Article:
UK Prime Minister Theresa May announced on Friday that she will step down as the leader of the ruling Conservative Party on June 7, paving the way for a leadership battle to appoint Britain's next Prime Minister.
May, who has come under increased pressure from her own party to announce her departure date amid internal schisms over her handling of Brexit, gave a speech outside Downing Street after meeting with her government's Chief Whip Julian Smith, the lawmaker in charge of trying to keep party unity in Parliament.
Fighting tears, May said: "I believe it was right to persevere even when the odds against success were high. But it is now clear to me that it is in the best interest of the country for a new Prime Minister to lead that effort.
"So I am today announcing that I will resign as leader of the Conservative and Unionist Party on 7th of June, so that a successor can be chosen, I've agreed... that the process for electing a new leader should begin in the following week.
"It is and will always remain a matter of deep regret to me that I have not been able to deliver Brexit. It will be for my successor to seek a way forward that honours the referendum. To lead, he or she will have to find consensus in parliament where I have not."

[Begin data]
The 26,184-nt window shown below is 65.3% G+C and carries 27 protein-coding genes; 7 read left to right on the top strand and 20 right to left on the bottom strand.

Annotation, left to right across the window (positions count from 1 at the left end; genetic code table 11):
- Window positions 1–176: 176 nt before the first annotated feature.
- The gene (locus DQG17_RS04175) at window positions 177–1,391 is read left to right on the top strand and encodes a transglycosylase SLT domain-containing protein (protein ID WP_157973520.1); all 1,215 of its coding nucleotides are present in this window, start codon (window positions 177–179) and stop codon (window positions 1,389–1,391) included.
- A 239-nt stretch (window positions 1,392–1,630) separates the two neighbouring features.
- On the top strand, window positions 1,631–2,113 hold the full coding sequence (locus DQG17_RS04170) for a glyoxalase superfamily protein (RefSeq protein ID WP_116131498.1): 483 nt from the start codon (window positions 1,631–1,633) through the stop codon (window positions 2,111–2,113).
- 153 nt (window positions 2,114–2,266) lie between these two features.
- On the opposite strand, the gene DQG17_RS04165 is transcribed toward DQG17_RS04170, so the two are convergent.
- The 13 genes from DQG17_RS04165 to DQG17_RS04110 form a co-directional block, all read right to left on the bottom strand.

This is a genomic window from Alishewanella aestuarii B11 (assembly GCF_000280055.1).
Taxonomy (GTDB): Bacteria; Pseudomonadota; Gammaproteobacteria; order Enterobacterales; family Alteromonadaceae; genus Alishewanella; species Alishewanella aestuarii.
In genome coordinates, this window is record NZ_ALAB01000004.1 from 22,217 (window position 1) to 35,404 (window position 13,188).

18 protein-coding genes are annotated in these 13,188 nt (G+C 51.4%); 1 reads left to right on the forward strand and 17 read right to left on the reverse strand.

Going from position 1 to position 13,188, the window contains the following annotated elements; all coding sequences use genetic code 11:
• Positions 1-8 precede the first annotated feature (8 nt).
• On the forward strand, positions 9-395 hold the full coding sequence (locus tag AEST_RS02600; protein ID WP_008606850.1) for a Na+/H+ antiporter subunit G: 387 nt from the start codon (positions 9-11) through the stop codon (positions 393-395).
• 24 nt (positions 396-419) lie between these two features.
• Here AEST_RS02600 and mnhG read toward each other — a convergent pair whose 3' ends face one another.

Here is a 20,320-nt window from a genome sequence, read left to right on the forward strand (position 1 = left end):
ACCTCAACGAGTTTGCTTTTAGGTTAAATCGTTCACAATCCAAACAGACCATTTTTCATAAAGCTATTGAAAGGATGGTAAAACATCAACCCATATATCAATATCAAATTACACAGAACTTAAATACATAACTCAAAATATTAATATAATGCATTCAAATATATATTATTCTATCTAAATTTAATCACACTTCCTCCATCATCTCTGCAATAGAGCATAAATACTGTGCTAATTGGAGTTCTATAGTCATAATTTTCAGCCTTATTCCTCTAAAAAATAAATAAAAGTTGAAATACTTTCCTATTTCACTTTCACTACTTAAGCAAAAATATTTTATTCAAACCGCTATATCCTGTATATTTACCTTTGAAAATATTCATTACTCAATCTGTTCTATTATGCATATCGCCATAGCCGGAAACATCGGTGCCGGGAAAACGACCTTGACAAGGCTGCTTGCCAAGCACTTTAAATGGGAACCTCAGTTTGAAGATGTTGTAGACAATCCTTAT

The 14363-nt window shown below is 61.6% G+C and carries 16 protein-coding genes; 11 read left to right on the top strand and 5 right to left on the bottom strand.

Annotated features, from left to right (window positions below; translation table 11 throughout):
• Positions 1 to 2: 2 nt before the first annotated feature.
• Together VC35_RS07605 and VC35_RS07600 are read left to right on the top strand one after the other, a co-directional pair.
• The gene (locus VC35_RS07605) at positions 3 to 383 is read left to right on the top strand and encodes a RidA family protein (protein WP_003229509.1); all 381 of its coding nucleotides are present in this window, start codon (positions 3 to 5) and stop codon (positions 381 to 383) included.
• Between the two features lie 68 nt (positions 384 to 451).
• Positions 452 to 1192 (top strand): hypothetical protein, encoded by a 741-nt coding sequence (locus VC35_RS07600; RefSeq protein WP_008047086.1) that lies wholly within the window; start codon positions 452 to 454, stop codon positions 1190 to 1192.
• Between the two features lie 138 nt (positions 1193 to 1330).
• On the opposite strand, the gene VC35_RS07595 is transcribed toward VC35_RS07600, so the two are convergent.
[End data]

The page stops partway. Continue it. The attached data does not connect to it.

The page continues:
May's Brexit withdrawal bill has been rejected three times in the House of Commons.
Her voice croaked as she ended her speech saying: "I will shortly leave the job that it has been the honour of my life to hold. The second female prime minister, but certainly not the last.
"I do so with no ill will, but with enormous and enduring gratitude to have had the opportunity to serve the country I love."
She took over from David Cameron when he resigned the day after the Brexit referendum in June 2016.
May's announcement came after a meeting with Graham Brady, the chair of the backbench 1922 Committee - which was prepared to trigger a second no-confidence vote in her leadership if she refused to resign.
A number of May's Cabinet members and colleagues paid tribute to her following the development.
Amber Rudd, who has served as May's Home Secretary and Work and Pensions Secretary, said she had shown "great courage".
Foreign Secretary Jeremy Hunt called her a "true public servant".
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